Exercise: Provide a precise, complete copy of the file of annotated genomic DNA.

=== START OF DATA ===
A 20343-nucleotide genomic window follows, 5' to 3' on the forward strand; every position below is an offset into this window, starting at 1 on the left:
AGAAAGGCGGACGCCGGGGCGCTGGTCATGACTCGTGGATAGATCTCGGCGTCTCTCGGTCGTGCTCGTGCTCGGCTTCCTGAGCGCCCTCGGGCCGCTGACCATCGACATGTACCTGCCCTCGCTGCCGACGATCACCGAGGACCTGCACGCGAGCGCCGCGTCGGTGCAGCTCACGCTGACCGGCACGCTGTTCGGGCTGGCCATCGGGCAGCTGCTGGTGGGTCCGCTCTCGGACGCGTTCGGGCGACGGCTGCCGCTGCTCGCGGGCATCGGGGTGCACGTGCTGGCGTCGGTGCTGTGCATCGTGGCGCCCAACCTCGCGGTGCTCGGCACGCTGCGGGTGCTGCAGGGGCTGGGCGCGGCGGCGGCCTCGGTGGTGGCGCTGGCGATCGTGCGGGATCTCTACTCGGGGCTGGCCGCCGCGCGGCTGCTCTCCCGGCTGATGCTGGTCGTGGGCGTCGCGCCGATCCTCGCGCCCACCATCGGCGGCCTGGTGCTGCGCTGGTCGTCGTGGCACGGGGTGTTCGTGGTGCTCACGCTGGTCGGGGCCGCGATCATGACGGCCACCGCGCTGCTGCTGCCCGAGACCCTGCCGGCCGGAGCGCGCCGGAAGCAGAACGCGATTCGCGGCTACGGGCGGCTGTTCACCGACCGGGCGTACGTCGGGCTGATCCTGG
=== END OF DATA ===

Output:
A 20343-nucleotide genomic window follows, 5' to 3' on the forward strand; every position below is an offset into this window, starting at 1 on the left:
AGAAAGGCGGACGCCGGGGCGCTGGTCATGACTCGTGGATAGATCTCGGCGTCTCTCGGTCGTGCTCGTGCTCGGCTTCCTGAGCGCCCTCGGGCCGCTGACCATCGACATGTACCTGCCCTCGCTGCCGACGATCACCGAGGACCTGCACGCGAGCGCCGCGTCGGTGCAGCTCACGCTGACCGGCACGCTGTTCGGGCTGGCCATCGGGCAGCTGCTGGTGGGTCCGCTCTCGGACGCGTTCGGGCGACGGCTGCCGCTGCTCGCGGGCATCGGGGTGCACGTGCTGGCGTCGGTGCTGTGCATCGTGGCGCCCAACCTCGCGGTGCTCGGCACGCTGCGGGTGCTGCAGGGGCTGGGCGCGGCGGCGGCCTCGGTGGTGGCGCTGGCGATCGTGCGGGATCTCTACTCGGGGCTGGCCGCCGCGCGGCTGCTCTCCCGGCTGATGCTGGTCGTGGGCGTCGCGCCGATCCTCGCGCCCACCATCGGCGGCCTGGTGCTGCGCTGGTCGTCGTGGCACGGGGTGTTCGTGGTGCTCACGCTGGTCGGGGCCGCGATCATGACGGCCACCGCGCTGCTGCTGCCCGAGACCCTGCCGGCCGGAGCGCGCCGGAAGCAGAACGCGATTCGCGGCTACGGGCGGCTGTTCACCGACCGGGCGTACGTCGGGCTGATCCTGG